U.S. Mayors Urge Prompt Action on Federal Jobs Bill

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A bipartisan delegation of more than 30 U.S. mayors came together on Capitol Hill on February 24 to urge lawmakers to pass a comprehensive jobs bill that will put unemployed Americans back to work and invest in Main Street metropolitan economies.

According to Black PR Newswire, members of the U.S. Conference of Mayors discussed the rapidly increasing unemployment numbers in their respective cities.

“Mayors deal face-to-face with unemployed citizens because we see these people everywhere, in coffee shops, grocery stores, beauty salons, and barber shops. And they all tell us the same thing, they want a good, dependable job so they can support their families,” conference Vice President Elizabeth Kautz said in a press release. Kautz is the mayor of Burnsville, Minn.

Kautz said that high unemployment rates will continue to plague the nation’s cities for years to come if no action is taken.

The D.C. gathering was the group’s second in the last two months to promote job creation. More than 200 American mayors came to Washington D.C. in January to promote their 2010 Metro Agenda for America as a basis for new jobs. The plan prioritizes block grants for green jobs, direct fiscal assistance to cities, investments in neighborhoods through the Community Development Block Grant, summer jobs for young people, grants for public safety jobs and targeted transportation projects for infrastructure jobs.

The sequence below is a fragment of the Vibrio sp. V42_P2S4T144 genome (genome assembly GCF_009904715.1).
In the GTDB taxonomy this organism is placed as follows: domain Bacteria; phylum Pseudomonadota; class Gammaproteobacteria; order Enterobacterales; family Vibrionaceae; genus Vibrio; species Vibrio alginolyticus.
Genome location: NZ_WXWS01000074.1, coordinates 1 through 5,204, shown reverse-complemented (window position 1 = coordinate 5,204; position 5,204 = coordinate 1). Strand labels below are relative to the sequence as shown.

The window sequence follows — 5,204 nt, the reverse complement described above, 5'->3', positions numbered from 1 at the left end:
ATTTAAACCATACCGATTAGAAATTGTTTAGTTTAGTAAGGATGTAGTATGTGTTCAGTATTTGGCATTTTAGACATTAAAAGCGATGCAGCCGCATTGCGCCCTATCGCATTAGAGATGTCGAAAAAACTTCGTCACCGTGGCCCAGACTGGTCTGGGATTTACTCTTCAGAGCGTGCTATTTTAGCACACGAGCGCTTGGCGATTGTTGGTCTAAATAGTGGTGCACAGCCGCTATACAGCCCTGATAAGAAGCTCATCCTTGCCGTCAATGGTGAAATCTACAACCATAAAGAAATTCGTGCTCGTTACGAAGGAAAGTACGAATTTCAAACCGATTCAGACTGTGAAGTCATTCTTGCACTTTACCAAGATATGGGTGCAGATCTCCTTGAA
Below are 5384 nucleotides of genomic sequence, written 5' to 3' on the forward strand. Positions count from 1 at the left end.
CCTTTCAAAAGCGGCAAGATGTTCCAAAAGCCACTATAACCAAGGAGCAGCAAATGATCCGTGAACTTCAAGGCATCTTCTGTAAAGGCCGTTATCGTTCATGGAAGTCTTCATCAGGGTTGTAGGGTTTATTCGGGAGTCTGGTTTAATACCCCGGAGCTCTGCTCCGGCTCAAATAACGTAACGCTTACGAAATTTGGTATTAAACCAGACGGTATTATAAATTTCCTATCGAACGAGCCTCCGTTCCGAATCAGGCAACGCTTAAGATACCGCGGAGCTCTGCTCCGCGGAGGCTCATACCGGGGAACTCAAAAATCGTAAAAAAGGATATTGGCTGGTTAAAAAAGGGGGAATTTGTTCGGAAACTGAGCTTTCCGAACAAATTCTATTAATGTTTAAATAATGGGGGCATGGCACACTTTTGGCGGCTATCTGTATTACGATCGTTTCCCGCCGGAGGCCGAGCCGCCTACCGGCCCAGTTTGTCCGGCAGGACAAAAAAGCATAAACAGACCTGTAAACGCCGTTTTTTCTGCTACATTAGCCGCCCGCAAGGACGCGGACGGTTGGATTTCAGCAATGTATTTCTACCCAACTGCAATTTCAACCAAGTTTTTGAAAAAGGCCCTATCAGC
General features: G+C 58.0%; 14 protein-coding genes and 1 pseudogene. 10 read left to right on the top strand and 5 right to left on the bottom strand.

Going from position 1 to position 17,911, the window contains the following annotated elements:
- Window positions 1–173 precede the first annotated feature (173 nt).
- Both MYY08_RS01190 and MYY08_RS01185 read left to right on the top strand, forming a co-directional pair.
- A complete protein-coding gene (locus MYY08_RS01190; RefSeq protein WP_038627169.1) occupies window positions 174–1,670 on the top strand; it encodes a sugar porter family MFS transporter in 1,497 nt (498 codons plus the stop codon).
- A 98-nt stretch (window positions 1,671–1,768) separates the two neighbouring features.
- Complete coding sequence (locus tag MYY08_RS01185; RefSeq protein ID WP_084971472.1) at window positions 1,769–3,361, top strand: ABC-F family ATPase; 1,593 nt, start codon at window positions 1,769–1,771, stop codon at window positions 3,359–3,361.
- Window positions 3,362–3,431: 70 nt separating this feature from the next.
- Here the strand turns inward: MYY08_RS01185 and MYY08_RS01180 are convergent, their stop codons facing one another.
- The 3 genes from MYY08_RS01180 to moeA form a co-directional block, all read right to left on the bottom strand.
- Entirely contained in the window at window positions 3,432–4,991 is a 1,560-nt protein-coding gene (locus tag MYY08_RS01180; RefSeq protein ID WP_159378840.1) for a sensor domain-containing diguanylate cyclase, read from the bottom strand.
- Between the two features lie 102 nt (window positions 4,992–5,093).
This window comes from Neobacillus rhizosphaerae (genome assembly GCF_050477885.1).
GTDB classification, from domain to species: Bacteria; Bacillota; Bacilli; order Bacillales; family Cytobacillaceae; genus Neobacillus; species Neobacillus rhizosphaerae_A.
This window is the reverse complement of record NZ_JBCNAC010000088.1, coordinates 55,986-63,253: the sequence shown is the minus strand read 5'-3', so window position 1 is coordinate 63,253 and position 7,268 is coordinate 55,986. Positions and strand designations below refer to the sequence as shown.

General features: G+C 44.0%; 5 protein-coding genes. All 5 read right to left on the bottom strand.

The jobs bill passed by the House of Representatives last December contained many of the same priorities in the mayors’ Metro Agenda. In addition, the conference said it is working with House leaders on a proposal that addresses the needs of Main Street with job retention and funding for job creation.

“There is no Democratic way or Republican way to create a job,” Krautz said. “We were all here in Washington last month, we are all here now, and we will keep coming to our nation’s capital in the hopes that Congress will follow the mayors’ example of working together to address the employment needs of America’s people. And we hope Congress shares our sense of urgency to move quickly to help American families who are struggling."

The U.S. Conference of Mayors is a nonpartisan organization of cities with populations over 30,000. There are currently 1,139 such cities nationwide.